Governor Martin O’Malley, joined by Maryland’s Chief Judges, dedicated the L. Leonard Ruben District Court Building in downtown Silver Spring. Legislation naming the courthouse was passed by the 2007 General Assembly.
“It is most fitting that this building be named for one of Montgomery County's best-known judges,” said Governor O’Malley. “The naming of the L. Leonard Ruben District Court Building is a fitting tribute to a man who gave far more to his community than it could ever give to him.”
The husband of former Maryland State Senator Ida G. Ruben, Judge Ruben collapsed and died at the door of the courthouse on March 21, 2007. He was on his way to hear cases in the building now named for him. He died a few days short of his 82nd birthday.
Judge Ruben began his judicial career in 1974, serving 10 years on Montgomery’s District Court and 10 years on the Circuit Court. He retired in 1995 at the State’s mandatory retirement age of 70 but continued to help with heavy caseloads by hearing cases several times a month. “Like his wit, renowned, his jurisprudence, steadfast, this building named for the Honorable L. Leonard Ruben is a fitting memorial and reminder of Judge Ruben's legacy,” said Robert M. Bell, Chief Judge of the Maryland Court of Appeals. “When our citizens enter the L. Leonard Ruben District Court, we will endeavor to provide them with the same fairness, respect and humility that defined Leonard Ruben.”
Judge Ruben was most proud of “Live Your Dreams - Don't Use Drugs,” an antidrug program he started. He took more than 15,000 high school students through his courtroom to watch sentencing hearings in drug cases and to hear drug-crime defendants tell their stories. “That Judge Ruben is to be honored in this way today speaks volumes about the man that he was and the husband, father, friend, and colleague that we will always remember him to be,” said Chief Judge Ben C. Clyburn of the District Court of Maryland.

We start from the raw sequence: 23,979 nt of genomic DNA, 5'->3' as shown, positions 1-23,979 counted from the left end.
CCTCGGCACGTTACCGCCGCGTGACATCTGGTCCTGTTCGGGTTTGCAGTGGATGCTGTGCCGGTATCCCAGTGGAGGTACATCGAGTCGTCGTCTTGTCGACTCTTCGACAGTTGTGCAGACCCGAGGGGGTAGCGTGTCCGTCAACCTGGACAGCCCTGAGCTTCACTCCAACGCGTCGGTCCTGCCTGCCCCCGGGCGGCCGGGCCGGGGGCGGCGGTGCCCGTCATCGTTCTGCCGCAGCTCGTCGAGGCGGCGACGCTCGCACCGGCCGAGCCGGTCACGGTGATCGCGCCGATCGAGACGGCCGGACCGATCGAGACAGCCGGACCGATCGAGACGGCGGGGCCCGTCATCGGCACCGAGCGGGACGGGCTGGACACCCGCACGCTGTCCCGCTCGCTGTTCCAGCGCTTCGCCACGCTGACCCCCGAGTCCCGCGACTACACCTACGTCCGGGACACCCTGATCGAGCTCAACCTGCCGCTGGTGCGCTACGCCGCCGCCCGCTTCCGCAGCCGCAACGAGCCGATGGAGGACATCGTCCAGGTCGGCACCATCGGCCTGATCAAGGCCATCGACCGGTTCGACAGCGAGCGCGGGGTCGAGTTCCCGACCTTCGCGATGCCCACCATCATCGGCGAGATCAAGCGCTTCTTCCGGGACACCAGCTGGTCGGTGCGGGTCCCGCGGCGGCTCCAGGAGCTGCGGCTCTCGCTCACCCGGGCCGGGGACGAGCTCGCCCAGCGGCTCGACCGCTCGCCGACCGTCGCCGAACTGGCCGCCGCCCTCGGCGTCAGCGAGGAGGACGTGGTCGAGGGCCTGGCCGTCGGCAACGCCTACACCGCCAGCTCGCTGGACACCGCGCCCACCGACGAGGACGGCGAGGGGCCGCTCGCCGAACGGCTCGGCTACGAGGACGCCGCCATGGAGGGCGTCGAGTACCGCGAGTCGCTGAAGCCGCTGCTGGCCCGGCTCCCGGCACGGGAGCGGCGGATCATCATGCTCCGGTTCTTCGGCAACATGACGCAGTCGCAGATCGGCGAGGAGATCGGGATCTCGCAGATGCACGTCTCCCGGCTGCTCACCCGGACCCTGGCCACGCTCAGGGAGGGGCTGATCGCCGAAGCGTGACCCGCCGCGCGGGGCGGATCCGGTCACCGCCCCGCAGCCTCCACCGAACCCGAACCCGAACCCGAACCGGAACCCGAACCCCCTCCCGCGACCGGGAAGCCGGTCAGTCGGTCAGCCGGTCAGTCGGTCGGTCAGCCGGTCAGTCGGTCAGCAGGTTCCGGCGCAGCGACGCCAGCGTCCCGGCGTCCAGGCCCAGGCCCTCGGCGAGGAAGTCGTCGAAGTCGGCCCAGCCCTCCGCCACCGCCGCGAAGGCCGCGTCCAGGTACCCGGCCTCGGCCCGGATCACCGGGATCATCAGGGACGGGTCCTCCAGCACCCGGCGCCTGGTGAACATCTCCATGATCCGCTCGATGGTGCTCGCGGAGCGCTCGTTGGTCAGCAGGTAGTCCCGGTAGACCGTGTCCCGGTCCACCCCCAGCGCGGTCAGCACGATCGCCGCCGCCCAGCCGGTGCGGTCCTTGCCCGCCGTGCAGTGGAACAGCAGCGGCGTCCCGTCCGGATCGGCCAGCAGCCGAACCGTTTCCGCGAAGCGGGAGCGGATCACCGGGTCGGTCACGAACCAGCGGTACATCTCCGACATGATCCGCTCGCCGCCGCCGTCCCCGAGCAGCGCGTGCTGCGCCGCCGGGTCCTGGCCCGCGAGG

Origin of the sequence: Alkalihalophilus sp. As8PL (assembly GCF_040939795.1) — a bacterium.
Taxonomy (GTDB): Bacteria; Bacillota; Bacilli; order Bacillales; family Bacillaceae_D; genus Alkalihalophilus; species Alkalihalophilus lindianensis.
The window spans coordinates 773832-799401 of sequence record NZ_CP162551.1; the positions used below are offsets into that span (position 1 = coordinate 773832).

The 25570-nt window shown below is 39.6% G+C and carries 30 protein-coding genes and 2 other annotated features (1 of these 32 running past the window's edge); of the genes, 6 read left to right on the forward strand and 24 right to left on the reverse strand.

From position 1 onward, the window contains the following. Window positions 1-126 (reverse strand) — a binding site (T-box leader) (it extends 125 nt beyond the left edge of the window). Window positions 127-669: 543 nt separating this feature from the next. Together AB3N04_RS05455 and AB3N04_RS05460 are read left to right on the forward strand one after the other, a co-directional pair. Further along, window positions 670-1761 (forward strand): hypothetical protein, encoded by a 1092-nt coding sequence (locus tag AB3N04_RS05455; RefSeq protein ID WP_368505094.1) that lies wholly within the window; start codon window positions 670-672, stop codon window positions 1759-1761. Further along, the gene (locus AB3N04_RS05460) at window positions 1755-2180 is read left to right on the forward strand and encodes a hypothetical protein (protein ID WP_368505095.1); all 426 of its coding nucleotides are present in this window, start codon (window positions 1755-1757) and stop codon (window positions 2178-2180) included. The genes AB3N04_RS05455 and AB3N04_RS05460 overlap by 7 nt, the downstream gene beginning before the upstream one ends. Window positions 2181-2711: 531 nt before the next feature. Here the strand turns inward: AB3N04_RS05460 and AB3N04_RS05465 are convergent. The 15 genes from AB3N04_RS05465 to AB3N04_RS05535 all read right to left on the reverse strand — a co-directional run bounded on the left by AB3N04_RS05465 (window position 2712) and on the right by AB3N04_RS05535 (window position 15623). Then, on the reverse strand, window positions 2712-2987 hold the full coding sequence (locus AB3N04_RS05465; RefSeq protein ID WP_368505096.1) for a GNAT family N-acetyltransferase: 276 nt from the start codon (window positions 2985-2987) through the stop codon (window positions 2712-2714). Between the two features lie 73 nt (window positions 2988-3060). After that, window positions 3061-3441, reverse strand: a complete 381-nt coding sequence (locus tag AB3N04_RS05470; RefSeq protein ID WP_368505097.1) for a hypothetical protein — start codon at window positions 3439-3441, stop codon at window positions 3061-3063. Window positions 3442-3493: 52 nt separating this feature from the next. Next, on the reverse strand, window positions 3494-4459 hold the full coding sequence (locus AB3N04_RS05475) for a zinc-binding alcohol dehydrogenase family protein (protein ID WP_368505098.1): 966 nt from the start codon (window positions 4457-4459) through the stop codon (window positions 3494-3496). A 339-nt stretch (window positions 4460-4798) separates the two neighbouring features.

The site of the four-year-old building was selected because it is centrally-located, near public transportation and with existing public parking across the street – all Smart Growth principles embraced by then-Governor Parris N. Glendening. The courthouse was designed to help ease an ever-increasing and changing caseload, and to assist the District Court in providing the quality service Maryland citizens expect and deserve. The ribbon-cutting was held on September 22, 2004.
The District Court of Maryland handles traffic cases, civil cases up to $25,000 and landlord tenant issues. The 71,392 square-foot, four-story building was built on a 1.3 acre parcel of land at Second and Apple Avenues. In addition to four courtrooms, the building includes offices for the District Six court operations, Commissioners, State’s Attorney, Public Defender, Parole and Probation and the Drunk Driver Monitoring Program.
Construction of the building, administered by the Maryland Department of General Services (DGS), was built on time and $500,000 under budget as a result of efficient construction processes. General Services manages this building and 14 other District Court/Multi- Service Centers across the State.